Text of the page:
Carstens Takes Lead of Arts & Sciences
New dean looks to get to know people, programs, goals
Pacific University welcomes Dr. Lisa Carstens, new dean of the College of Arts & Sciences.
She took the helm July 1, following Dr. John Hayes, who retired as dean and is now the director of the University’s Center for a Sustainable Society.
The new dean most recently served as associate dean of Virginia Wesleyan College in Norfolk, where she also was a professor of English. At Virginia Wesleyan, Carstens oversaw faculty development and led major curriculum initiatives, facilitated grants procurement, developed new community partnerships and served on a number of committees.
Carstens joins Pacific University at a time of growth for the College of Arts & Sciences, which is launching six new majors and three new minors for students—the first new programs to evolve in Arts & Sciences in several years.
She said that the new programs particularly illustrate the balance between Pacific’s commitment to a broad, liberal arts philosophy paired with a forward-looking focus on meeting modern student needs.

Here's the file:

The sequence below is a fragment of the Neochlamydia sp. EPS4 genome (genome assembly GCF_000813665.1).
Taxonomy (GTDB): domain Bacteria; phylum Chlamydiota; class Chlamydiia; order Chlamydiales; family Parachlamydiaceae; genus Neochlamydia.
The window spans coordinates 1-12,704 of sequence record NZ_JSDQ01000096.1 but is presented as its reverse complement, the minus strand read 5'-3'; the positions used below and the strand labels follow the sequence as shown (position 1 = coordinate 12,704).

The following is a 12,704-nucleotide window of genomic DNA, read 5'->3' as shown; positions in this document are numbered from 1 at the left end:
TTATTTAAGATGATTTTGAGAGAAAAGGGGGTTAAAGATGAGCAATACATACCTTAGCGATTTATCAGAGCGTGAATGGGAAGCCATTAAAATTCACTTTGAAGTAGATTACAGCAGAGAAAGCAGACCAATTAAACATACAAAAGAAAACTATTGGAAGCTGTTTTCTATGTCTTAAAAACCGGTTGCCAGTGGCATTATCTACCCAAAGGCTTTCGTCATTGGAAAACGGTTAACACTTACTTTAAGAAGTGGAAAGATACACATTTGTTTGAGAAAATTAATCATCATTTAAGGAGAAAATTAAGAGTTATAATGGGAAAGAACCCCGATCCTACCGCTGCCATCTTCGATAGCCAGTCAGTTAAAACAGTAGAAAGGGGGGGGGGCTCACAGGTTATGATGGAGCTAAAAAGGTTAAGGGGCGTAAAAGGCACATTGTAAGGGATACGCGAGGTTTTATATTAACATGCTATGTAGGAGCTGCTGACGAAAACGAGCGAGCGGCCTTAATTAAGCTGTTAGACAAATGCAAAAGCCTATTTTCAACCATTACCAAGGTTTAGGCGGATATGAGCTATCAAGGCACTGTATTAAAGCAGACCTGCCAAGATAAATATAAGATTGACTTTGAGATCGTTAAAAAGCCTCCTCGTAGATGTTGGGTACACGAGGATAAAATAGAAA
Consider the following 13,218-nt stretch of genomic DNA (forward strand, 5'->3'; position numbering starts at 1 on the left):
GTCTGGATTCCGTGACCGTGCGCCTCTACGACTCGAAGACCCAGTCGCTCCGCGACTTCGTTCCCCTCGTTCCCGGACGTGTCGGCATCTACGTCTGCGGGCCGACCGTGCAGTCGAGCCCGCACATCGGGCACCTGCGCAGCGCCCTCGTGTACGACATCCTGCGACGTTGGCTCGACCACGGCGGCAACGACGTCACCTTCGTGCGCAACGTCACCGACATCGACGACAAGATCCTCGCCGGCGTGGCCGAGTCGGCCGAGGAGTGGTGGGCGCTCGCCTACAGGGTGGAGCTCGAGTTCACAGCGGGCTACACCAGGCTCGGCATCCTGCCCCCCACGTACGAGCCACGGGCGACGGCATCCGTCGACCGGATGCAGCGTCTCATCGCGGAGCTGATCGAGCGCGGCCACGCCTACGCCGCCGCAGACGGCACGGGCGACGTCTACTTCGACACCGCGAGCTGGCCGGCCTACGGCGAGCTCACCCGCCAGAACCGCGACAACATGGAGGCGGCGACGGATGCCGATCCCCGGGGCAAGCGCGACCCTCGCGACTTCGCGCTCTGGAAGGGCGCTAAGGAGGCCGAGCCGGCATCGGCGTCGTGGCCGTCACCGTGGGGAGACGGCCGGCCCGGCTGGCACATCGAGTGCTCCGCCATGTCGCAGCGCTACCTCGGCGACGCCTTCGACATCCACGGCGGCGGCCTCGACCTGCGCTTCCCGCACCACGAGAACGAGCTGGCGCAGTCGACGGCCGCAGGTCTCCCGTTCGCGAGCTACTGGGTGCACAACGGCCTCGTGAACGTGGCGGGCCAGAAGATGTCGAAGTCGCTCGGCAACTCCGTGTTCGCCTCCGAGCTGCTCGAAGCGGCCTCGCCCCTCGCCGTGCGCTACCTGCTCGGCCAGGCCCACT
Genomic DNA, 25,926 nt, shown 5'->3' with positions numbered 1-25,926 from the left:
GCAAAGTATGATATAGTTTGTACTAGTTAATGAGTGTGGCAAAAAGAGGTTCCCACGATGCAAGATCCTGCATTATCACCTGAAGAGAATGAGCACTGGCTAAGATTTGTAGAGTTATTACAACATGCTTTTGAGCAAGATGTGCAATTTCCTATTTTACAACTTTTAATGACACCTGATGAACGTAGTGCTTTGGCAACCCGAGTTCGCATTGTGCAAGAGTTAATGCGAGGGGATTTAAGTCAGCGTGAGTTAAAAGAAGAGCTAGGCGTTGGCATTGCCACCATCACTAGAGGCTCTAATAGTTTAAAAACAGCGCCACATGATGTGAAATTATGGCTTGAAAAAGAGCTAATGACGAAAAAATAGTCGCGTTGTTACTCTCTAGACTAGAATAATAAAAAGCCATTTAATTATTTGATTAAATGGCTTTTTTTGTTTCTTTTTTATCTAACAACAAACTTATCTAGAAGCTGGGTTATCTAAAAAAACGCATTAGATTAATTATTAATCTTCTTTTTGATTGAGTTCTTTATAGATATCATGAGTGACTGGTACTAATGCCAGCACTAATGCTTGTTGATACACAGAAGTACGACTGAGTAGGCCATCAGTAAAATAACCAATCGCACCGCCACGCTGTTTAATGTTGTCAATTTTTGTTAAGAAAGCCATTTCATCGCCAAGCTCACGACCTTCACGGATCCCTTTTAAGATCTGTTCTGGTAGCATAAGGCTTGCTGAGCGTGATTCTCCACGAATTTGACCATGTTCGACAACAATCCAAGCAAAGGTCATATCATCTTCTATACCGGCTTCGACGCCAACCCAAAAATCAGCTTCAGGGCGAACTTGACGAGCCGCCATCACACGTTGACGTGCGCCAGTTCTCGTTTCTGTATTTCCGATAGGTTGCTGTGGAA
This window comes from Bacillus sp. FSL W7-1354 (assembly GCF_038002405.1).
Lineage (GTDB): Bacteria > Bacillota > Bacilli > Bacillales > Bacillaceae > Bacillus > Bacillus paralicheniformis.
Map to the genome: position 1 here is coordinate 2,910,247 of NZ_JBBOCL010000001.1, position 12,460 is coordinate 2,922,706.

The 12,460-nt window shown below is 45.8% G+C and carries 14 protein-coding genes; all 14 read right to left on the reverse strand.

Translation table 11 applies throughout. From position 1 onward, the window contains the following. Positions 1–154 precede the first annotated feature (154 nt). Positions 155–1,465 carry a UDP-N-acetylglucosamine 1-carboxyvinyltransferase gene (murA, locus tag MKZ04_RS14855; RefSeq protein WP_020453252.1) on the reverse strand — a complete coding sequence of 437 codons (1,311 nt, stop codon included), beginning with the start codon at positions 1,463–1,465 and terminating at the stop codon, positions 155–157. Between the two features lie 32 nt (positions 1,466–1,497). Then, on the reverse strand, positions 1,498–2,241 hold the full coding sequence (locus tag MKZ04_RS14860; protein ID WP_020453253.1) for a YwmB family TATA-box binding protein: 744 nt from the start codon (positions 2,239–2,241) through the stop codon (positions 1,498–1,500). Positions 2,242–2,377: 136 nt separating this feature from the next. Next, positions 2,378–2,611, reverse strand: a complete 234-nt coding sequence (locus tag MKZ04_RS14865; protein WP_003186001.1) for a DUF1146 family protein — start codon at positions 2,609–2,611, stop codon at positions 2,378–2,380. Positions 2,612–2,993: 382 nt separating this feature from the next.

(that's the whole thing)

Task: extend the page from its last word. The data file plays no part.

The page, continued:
“It’s protecting what’s wonderful about the liberal arts, but allowing students to see where these general talents and skills can be applied in the world…helping them see the relevance to careers and citizenship.”
Her first semester will be focused on getting to know the Pacific community and programs and on getting the Arts & Sciences community actively involved in a strategic planning process, “where we can flesh out how the University’s vision fits with the visions held by CAS faculty, staff and students.
“The College of Arts & Sciences has already been committed to rigor and excellence in their curriculum in a caring, supportive and truly personal environment,” she said. “We’ll also be looking on how to build on key strengths and also how to tell our story more effectively, so the larger world appreciates even more that value of the Pacific experience.”
For herself, she’s already enjoying the Pacific experience as a return to the Pacific Northwest (she grew up in Olympia, Wash.) and as a welcome to a new community.
“Pacific strikes me as a place that has grown up around its sense of community and continues to hold that value really dear,” she said. “The people here are so warm and welcoming. It’s been a real pleasure to spend time getting to know the culture of the place.”
Posted by Jenni Luckett (email@example.com) on Jul 31, 2012 at 8:37 AM